Conventional genetic modification methods require substantial amounts of time, space, and effort to modify even a single gene. The offspring is crossed multiple times, until obtaining completely homozygous mutations on an inbred genomic background (which is required for reliable analysis of the phenotypes of interest), and each generation takes several months. CRISPR-based gene editing made such changes easier, and more efficient, thereby accelerating biological research. However, problems remained: (i) first-generation mice often contained a mosaic of wild-type and KO cells, and (ii) the rate of complete biallelic mutant mice generated was relatively low (~60-80% at best). We previously showed that a combination of triple-targeting (i.e. three separate targets for the same gene) and an algorithmic approach to target design could deliver 95-100% complete biallelic KO mice in the first generation.
However, several hurdles remain. First, whole-genome detection of all the suitable targets across the entire mouse genome takes days. This is done only once per genome, and therefore not a problem for a proof-of-concept focusing on a single genome. However, real-world cases will consider hundreds of genomes, and the computational cost is prohibitive. Whole-genome detection needs to be faster to be practical at that scale. Second, gene editing is relatively inefficient when applied to other organisms, especially plants. Third, the risk of off-target modifications remains a safety concer, especially for uses in human health or future crops. All these have to be overcome for gene editing to achieve its potential. We are developing new algorithms to address these needs.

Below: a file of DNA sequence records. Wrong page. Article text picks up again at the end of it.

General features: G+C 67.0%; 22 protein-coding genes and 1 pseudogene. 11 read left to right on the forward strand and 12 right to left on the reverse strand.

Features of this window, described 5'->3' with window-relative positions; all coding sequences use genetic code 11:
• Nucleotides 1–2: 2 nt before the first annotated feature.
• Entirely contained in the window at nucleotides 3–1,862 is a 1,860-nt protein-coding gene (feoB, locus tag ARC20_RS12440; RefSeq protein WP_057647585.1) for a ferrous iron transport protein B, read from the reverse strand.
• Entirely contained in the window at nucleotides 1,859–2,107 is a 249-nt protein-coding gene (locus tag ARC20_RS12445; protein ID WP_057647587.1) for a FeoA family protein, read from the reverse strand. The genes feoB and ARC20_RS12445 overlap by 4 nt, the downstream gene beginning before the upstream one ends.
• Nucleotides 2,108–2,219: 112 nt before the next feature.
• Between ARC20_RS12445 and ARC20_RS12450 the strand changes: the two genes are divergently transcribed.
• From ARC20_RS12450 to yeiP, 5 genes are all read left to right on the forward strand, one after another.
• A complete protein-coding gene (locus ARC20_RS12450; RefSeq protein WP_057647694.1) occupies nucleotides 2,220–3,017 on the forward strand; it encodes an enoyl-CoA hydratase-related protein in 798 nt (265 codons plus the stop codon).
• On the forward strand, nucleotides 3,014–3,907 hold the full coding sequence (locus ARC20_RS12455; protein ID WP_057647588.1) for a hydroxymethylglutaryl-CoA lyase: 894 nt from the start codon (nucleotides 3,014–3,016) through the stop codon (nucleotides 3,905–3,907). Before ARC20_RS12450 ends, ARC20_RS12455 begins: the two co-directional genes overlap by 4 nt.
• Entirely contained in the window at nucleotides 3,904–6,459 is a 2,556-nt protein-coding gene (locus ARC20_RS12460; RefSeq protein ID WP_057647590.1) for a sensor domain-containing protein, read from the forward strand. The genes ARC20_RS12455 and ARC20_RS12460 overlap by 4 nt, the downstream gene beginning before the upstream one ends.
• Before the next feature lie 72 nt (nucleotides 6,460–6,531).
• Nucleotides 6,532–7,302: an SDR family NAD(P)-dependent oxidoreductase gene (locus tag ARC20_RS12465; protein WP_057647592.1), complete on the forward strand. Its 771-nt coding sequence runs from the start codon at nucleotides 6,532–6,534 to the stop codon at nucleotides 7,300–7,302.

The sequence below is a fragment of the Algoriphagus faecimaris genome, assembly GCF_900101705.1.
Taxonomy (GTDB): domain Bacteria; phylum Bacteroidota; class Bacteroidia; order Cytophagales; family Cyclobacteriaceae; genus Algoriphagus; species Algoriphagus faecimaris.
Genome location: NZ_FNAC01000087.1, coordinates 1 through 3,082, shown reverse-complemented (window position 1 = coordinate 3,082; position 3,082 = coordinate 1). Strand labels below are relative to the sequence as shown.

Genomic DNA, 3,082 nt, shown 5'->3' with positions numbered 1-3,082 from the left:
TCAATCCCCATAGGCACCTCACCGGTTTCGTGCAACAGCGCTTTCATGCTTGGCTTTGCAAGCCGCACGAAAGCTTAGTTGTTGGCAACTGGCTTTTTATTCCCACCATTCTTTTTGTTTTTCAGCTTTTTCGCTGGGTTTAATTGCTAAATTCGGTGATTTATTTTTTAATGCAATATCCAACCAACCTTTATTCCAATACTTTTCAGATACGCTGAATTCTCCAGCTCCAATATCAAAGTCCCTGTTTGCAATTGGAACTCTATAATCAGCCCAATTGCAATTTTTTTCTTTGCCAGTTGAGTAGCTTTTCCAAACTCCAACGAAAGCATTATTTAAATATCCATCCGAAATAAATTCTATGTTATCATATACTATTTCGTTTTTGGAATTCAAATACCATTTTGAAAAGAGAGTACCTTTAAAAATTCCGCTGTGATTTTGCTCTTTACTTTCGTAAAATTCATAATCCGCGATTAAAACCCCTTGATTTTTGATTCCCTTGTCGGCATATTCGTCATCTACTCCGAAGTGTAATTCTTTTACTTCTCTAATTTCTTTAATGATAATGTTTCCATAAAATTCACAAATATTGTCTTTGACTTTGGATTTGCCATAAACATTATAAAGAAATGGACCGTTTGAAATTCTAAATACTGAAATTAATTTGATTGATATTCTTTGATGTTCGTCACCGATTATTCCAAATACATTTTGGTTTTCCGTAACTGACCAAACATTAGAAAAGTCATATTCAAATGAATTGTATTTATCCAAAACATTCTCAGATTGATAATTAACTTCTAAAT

Slicing a brain damages it, and computational reconstruction is time-consuming and error-prone. Yet, it was the only way to investigate complex brain functions at the level of individual cells: lipids make the brain opaque, and tools such as EEG and fMRI only allow measurements of cell groups or indirect observation of overall activity patterns. Tissue clearing, by contrast, removes these lipids and allows high-resolution whole-brain imaging, therefore preserving important structures. Earlier methods were limited by incomplete clearing, or rapid quenching of the fluorescence proteins used to monitor cell activity. Since 2013, several methods have been able to solve this (CUBIC, CLARITY, etc.). They are efficient on the brain, and on most other organs, but clearing is only the first step: the value is in the quantitative analysis of the samples.
We are developing new algorithms for the registration of high-resolution whole-brain images, and for the analysis of cell-level activity data.
We are working with machine learning, mobile apps, wearable devices, etc., on a number of health projects. Across these projects, we are considering aspects such as data access, data quality, data analysis, and user engagement.
Our two current areas of focus are sleep and hearing, but we are always open to new collaborations. Feel free to reach out if we can be of any assistance.